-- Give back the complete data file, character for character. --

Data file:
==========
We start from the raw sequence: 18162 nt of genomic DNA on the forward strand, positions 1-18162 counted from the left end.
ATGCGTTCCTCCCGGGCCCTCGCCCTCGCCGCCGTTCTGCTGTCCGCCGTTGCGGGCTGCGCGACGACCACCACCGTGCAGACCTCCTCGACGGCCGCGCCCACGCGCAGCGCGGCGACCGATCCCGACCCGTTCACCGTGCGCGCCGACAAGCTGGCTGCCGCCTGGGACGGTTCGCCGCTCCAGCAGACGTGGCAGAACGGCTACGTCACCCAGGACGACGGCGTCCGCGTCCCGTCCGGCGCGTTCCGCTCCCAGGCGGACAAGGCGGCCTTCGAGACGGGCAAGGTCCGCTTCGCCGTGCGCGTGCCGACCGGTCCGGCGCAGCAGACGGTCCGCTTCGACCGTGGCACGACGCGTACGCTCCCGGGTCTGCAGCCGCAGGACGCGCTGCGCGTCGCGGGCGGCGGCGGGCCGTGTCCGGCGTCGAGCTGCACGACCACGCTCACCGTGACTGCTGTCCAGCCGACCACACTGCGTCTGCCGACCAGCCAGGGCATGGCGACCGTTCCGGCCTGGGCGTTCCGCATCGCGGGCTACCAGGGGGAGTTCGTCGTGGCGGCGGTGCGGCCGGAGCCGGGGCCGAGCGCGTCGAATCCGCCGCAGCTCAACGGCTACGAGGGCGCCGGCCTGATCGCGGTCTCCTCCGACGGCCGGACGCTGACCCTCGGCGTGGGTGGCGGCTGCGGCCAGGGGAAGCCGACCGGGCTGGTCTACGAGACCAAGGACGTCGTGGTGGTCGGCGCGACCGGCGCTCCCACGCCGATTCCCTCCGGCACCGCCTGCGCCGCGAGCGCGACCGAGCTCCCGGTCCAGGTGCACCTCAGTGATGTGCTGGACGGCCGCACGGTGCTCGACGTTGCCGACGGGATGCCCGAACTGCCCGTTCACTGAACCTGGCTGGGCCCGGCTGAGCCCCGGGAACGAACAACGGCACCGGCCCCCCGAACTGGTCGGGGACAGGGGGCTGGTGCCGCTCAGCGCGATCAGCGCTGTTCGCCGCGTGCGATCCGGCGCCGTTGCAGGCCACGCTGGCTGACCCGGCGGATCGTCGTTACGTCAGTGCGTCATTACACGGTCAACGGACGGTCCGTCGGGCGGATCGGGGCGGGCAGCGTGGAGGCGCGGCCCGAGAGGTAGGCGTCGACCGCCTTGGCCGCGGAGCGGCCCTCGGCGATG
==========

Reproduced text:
We start from the raw sequence: 18162 nt of genomic DNA on the forward strand, positions 1-18162 counted from the left end.
ATGCGTTCCTCCCGGGCCCTCGCCCTCGCCGCCGTTCTGCTGTCCGCCGTTGCGGGCTGCGCGACGACCACCACCGTGCAGACCTCCTCGACGGCCGCGCCCACGCGCAGCGCGGCGACCGATCCCGACCCGTTCACCGTGCGCGCCGACAAGCTGGCTGCCGCCTGGGACGGTTCGCCGCTCCAGCAGACGTGGCAGAACGGCTACGTCACCCAGGACGACGGCGTCCGCGTCCCGTCCGGCGCGTTCCGCTCCCAGGCGGACAAGGCGGCCTTCGAGACGGGCAAGGTCCGCTTCGCCGTGCGCGTGCCGACCGGTCCGGCGCAGCAGACGGTCCGCTTCGACCGTGGCACGACGCGTACGCTCCCGGGTCTGCAGCCGCAGGACGCGCTGCGCGTCGCGGGCGGCGGCGGGCCGTGTCCGGCGTCGAGCTGCACGACCACGCTCACCGTGACTGCTGTCCAGCCGACCACACTGCGTCTGCCGACCAGCCAGGGCATGGCGACCGTTCCGGCCTGGGCGTTCCGCATCGCGGGCTACCAGGGGGAGTTCGTCGTGGCGGCGGTGCGGCCGGAGCCGGGGCCGAGCGCGTCGAATCCGCCGCAGCTCAACGGCTACGAGGGCGCCGGCCTGATCGCGGTCTCCTCCGACGGCCGGACGCTGACCCTCGGCGTGGGTGGCGGCTGCGGCCAGGGGAAGCCGACCGGGCTGGTCTACGAGACCAAGGACGTCGTGGTGGTCGGCGCGACCGGCGCTCCCACGCCGATTCCCTCCGGCACCGCCTGCGCCGCGAGCGCGACCGAGCTCCCGGTCCAGGTGCACCTCAGTGATGTGCTGGACGGCCGCACGGTGCTCGACGTTGCCGACGGGATGCCCGAACTGCCCGTTCACTGAACCTGGCTGGGCCCGGCTGAGCCCCGGGAACGAACAACGGCACCGGCCCCCCGAACTGGTCGGGGACAGGGGGCTGGTGCCGCTCAGCGCGATCAGCGCTGTTCGCCGCGTGCGATCCGGCGCCGTTGCAGGCCACGCTGGCTGACCCGGCGGATCGTCGTTACGTCAGTGCGTCATTACACGGTCAACGGACGGTCCGTCGGGCGGATCGGGGCGGGCAGCGTGGAGGCGCGGCCCGAGAGGTAGGCGTCGACCGCCTTGGCCGCGGAGCGGCCCTCGGCGATG